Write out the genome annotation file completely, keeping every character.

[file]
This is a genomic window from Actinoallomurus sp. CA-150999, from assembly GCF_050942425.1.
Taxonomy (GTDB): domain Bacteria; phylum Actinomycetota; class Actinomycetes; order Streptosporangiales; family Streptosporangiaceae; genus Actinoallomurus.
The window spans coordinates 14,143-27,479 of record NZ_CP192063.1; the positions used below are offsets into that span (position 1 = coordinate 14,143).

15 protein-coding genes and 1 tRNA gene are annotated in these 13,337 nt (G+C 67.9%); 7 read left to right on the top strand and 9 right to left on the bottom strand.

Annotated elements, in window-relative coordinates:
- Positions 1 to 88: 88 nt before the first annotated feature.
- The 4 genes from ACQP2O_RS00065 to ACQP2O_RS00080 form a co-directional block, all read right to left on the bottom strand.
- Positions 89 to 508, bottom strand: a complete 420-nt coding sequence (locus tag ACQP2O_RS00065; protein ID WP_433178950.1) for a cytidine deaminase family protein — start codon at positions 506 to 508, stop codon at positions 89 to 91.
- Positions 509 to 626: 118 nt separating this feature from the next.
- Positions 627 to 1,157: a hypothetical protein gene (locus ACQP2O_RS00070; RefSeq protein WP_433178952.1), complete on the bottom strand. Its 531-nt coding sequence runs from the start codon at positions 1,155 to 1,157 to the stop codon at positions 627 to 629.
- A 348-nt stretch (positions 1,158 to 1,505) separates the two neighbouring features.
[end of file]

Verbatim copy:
This is a genomic window from Actinoallomurus sp. CA-150999, from assembly GCF_050942425.1.
Taxonomy (GTDB): domain Bacteria; phylum Actinomycetota; class Actinomycetes; order Streptosporangiales; family Streptosporangiaceae; genus Actinoallomurus.
The window spans coordinates 14,143-27,479 of record NZ_CP192063.1; the positions used below are offsets into that span (position 1 = coordinate 14,143).

15 protein-coding genes and 1 tRNA gene are annotated in these 13,337 nt (G+C 67.9%); 7 read left to right on the top strand and 9 right to left on the bottom strand.

Annotated elements, in window-relative coordinates:
- Positions 1 to 88: 88 nt before the first annotated feature.
- The 4 genes from ACQP2O_RS00065 to ACQP2O_RS00080 form a co-directional block, all read right to left on the bottom strand.
- Positions 89 to 508, bottom strand: a complete 420-nt coding sequence (locus tag ACQP2O_RS00065; protein ID WP_433178950.1) for a cytidine deaminase family protein — start codon at positions 506 to 508, stop codon at positions 89 to 91.
- Positions 509 to 626: 118 nt separating this feature from the next.
- Positions 627 to 1,157: a hypothetical protein gene (locus ACQP2O_RS00070; RefSeq protein WP_433178952.1), complete on the bottom strand. Its 531-nt coding sequence runs from the start codon at positions 1,155 to 1,157 to the stop codon at positions 627 to 629.
- A 348-nt stretch (positions 1,158 to 1,505) separates the two neighbouring features.